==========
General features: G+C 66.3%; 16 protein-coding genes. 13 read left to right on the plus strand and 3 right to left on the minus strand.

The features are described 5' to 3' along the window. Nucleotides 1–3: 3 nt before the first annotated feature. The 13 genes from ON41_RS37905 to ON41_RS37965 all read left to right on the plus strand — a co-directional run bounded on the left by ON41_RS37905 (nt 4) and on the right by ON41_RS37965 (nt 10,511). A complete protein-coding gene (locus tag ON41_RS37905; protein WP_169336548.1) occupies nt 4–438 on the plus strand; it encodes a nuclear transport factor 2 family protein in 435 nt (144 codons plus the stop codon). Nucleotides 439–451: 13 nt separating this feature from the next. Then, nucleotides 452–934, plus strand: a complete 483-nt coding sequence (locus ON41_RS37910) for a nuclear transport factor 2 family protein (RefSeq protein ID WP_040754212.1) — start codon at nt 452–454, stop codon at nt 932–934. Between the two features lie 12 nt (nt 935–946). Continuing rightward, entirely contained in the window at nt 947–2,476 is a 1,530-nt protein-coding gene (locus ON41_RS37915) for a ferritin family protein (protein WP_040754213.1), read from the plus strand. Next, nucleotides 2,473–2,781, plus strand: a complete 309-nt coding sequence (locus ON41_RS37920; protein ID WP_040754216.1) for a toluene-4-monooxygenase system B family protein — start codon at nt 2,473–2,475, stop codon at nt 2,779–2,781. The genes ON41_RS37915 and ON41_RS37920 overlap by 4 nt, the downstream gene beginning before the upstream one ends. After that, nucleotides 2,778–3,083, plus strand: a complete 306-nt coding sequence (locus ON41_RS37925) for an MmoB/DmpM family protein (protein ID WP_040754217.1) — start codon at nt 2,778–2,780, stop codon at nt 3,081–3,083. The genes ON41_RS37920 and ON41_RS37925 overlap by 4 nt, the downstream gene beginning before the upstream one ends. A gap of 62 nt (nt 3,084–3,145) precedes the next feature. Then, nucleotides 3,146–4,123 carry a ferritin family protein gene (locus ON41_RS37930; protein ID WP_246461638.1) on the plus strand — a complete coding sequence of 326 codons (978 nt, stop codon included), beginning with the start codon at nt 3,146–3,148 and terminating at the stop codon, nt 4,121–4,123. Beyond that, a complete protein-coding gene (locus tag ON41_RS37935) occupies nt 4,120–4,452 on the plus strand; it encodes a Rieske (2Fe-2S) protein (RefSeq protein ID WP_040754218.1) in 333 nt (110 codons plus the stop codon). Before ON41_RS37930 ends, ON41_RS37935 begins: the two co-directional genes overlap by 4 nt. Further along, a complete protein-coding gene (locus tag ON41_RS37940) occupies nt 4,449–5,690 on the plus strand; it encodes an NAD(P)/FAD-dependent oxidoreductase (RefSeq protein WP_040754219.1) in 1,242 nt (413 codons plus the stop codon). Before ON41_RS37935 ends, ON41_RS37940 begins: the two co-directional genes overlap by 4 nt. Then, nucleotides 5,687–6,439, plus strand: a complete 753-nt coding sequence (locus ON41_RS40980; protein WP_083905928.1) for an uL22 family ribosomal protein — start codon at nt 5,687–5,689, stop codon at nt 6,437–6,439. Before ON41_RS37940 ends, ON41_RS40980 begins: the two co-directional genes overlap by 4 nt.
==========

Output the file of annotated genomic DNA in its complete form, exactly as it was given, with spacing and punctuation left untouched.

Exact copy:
General features: G+C 66.3%; 16 protein-coding genes. 13 read left to right on the plus strand and 3 right to left on the minus strand.

The features are described 5' to 3' along the window. Nucleotides 1–3: 3 nt before the first annotated feature. The 13 genes from ON41_RS37905 to ON41_RS37965 all read left to right on the plus strand — a co-directional run bounded on the left by ON41_RS37905 (nt 4) and on the right by ON41_RS37965 (nt 10,511). A complete protein-coding gene (locus tag ON41_RS37905; protein WP_169336548.1) occupies nt 4–438 on the plus strand; it encodes a nuclear transport factor 2 family protein in 435 nt (144 codons plus the stop codon). Nucleotides 439–451: 13 nt separating this feature from the next. Then, nucleotides 452–934, plus strand: a complete 483-nt coding sequence (locus ON41_RS37910) for a nuclear transport factor 2 family protein (RefSeq protein ID WP_040754212.1) — start codon at nt 452–454, stop codon at nt 932–934. Between the two features lie 12 nt (nt 935–946). Continuing rightward, entirely contained in the window at nt 947–2,476 is a 1,530-nt protein-coding gene (locus ON41_RS37915) for a ferritin family protein (protein WP_040754213.1), read from the plus strand. Next, nucleotides 2,473–2,781, plus strand: a complete 309-nt coding sequence (locus ON41_RS37920; protein ID WP_040754216.1) for a toluene-4-monooxygenase system B family protein — start codon at nt 2,473–2,475, stop codon at nt 2,779–2,781. The genes ON41_RS37915 and ON41_RS37920 overlap by 4 nt, the downstream gene beginning before the upstream one ends. After that, nucleotides 2,778–3,083, plus strand: a complete 306-nt coding sequence (locus ON41_RS37925) for an MmoB/DmpM family protein (protein ID WP_040754217.1) — start codon at nt 2,778–2,780, stop codon at nt 3,081–3,083. The genes ON41_RS37920 and ON41_RS37925 overlap by 4 nt, the downstream gene beginning before the upstream one ends. A gap of 62 nt (nt 3,084–3,145) precedes the next feature. Then, nucleotides 3,146–4,123 carry a ferritin family protein gene (locus ON41_RS37930; protein ID WP_246461638.1) on the plus strand — a complete coding sequence of 326 codons (978 nt, stop codon included), beginning with the start codon at nt 3,146–3,148 and terminating at the stop codon, nt 4,121–4,123. Beyond that, a complete protein-coding gene (locus tag ON41_RS37935) occupies nt 4,120–4,452 on the plus strand; it encodes a Rieske (2Fe-2S) protein (RefSeq protein ID WP_040754218.1) in 333 nt (110 codons plus the stop codon). Before ON41_RS37930 ends, ON41_RS37935 begins: the two co-directional genes overlap by 4 nt. Further along, a complete protein-coding gene (locus tag ON41_RS37940) occupies nt 4,449–5,690 on the plus strand; it encodes an NAD(P)/FAD-dependent oxidoreductase (RefSeq protein WP_040754219.1) in 1,242 nt (413 codons plus the stop codon). Before ON41_RS37935 ends, ON41_RS37940 begins: the two co-directional genes overlap by 4 nt. Then, nucleotides 5,687–6,439, plus strand: a complete 753-nt coding sequence (locus ON41_RS40980; protein WP_083905928.1) for an uL22 family ribosomal protein — start codon at nt 5,687–5,689, stop codon at nt 6,437–6,439. Before ON41_RS37940 ends, ON41_RS40980 begins: the two co-directional genes overlap by 4 nt.